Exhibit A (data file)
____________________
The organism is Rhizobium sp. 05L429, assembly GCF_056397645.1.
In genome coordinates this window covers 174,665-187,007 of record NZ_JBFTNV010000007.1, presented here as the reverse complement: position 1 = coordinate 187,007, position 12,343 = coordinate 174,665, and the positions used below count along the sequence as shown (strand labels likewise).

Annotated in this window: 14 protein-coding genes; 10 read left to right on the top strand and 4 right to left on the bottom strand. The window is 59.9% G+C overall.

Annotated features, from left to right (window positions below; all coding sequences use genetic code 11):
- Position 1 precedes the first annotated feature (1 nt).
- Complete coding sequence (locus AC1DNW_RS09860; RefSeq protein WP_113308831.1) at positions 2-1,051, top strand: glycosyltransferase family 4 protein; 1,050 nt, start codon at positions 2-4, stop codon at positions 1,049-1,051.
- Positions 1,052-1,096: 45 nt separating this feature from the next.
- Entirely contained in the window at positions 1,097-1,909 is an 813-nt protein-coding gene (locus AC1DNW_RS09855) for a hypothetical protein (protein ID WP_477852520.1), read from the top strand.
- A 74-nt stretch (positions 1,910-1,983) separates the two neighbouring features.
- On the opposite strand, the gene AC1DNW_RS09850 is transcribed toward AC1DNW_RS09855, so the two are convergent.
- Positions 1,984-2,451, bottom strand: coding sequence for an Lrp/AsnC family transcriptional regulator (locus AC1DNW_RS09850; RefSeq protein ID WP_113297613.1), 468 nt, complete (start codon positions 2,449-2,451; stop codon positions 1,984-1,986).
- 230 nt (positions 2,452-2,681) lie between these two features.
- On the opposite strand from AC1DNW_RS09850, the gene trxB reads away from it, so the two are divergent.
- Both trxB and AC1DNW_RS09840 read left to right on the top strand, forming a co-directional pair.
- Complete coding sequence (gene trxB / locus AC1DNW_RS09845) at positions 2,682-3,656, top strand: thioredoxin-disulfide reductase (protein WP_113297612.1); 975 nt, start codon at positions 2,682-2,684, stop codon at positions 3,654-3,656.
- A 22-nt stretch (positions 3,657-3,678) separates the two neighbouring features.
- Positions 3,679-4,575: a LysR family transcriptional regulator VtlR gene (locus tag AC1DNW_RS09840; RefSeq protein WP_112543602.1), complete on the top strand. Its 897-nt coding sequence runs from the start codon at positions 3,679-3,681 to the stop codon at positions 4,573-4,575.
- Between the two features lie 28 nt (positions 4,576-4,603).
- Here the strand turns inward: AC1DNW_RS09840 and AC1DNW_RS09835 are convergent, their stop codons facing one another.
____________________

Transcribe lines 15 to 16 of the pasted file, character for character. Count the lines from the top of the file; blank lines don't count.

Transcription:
- Complete coding sequence (gene trxB / locus AC1DNW_RS09845) at positions 2,682-3,656, top strand: thioredoxin-disulfide reductase (protein WP_113297612.1); 975 nt, start codon at positions 2,682-2,684, stop codon at positions 3,654-3,656.
- A 22-nt stretch (positions 3,657-3,678) separates the two neighbouring features.